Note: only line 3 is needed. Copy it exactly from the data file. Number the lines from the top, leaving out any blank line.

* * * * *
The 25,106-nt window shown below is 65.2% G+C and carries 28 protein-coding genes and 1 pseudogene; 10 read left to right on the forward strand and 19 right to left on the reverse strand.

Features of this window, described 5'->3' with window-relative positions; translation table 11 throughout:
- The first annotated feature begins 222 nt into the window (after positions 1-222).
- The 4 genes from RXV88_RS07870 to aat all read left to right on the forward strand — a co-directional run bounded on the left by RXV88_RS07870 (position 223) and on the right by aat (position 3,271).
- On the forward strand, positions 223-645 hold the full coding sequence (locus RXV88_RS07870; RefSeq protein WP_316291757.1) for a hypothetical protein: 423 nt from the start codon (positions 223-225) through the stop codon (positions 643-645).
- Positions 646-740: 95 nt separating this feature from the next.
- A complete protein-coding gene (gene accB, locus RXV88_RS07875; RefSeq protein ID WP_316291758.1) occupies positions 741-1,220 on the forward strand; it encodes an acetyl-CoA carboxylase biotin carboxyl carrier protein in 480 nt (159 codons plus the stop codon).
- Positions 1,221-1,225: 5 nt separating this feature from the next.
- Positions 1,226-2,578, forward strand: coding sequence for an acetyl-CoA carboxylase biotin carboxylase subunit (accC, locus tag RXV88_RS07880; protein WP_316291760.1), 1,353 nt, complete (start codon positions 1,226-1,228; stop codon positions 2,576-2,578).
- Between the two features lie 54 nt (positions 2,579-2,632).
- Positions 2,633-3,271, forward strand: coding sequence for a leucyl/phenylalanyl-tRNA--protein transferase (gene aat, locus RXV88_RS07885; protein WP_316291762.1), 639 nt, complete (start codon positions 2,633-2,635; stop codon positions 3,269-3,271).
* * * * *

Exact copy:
- The first annotated feature begins 222 nt into the window (after positions 1-222).